Dear Al and List,
Repeating a recording of any clearly pronounced word produces illusory words or syllables that has been called the "verbal transformation effect." Googling this term will produce a list of articles dealing with the effect, including the link to "Warren Perception Lab - Auditory Demonstrations," which produces examples of both repeating diotic and dichotic stimuli.
Incidentally, making the stimulus indistinct by the addition of noise reduces the rate at which illusory changes occur.
All the best, Dick
Hi Massimo & List,
I believe that in Skinner's book, "Verbal Behavior" (1957), he reported an experiment he had done getting people to listen to a machine that played a tape of a babble of voices. He called the machine a "verbal summator". I don't remember whether it was a loop or not. He reported that people heard all kinds of words, with different people hearing different words, and thought it tapped people's verbal habits (including thoughts). I recall that he thought it could be used as a projective test. You'd have to check the original to be sure. Also Google finds a number of entries for "Verbal summator", so there may have been follow-up work.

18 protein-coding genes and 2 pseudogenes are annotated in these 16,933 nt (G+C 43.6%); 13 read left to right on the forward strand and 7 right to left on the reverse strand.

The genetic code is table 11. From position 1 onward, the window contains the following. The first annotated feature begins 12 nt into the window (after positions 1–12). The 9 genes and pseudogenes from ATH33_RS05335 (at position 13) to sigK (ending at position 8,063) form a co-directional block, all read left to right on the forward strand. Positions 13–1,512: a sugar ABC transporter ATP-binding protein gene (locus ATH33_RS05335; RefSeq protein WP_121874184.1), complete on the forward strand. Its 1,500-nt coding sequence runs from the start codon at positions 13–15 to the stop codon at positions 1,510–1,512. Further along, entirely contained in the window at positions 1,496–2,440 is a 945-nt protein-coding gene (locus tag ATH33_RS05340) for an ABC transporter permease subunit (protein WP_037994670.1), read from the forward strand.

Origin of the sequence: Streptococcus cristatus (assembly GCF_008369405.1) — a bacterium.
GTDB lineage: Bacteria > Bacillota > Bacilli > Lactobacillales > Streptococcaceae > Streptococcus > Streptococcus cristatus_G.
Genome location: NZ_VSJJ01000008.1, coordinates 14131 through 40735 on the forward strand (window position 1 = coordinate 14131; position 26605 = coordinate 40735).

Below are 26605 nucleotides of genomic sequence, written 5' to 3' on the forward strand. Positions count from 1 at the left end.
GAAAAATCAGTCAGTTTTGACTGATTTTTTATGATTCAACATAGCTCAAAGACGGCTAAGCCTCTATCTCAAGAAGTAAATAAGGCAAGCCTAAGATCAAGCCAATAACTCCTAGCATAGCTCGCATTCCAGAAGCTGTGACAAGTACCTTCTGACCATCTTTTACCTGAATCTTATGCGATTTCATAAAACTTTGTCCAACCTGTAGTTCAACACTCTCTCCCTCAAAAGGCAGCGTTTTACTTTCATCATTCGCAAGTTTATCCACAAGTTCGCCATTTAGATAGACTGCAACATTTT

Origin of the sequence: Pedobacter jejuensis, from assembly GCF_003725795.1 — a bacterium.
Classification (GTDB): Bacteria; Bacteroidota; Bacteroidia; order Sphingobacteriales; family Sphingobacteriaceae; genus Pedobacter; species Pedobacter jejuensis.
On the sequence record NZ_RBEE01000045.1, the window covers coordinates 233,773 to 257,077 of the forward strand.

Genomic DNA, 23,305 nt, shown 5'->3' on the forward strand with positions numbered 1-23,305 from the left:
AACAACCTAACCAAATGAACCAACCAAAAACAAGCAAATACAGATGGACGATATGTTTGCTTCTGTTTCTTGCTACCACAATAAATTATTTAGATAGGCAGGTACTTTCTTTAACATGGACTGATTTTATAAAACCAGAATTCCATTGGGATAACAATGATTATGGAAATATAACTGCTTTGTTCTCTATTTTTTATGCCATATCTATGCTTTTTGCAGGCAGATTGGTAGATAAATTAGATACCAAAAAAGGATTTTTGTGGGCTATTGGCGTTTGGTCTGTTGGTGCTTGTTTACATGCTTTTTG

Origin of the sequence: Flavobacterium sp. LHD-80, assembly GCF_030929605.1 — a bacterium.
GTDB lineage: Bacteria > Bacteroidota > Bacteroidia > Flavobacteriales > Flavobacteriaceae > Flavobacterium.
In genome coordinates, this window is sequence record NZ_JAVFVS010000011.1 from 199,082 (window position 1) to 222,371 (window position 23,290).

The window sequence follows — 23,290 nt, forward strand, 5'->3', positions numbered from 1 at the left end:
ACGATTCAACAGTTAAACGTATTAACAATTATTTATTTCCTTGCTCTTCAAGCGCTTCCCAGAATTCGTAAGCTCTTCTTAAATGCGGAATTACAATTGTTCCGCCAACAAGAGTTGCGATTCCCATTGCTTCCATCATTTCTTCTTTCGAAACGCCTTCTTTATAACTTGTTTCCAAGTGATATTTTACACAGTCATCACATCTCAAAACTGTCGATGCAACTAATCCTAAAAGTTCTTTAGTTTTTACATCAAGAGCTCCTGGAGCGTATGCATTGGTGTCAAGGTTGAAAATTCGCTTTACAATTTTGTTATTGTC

I myself frequently hear words, usually short incomplete phrases, as part of irregular environmental sounds, usually involving splashing water in a resonant space, as when I am washing clothing or dishes in a sink. I can't make it happen voluntarily; it always happens as a double-take (e.g., Did I just hear "count the others"?). The stress patterns of the words in the phrase always correspond with loudness variations in the sound.
Dick Warren and colleagues experimented with recycling white noise in the 1980s (e.g., Warren & Bashford, 1981, Perception of acoustic iterance: Pitch and infrapitch. Perception and Psychophysics, 29, 323-335.) but I don't think words were ever embedded.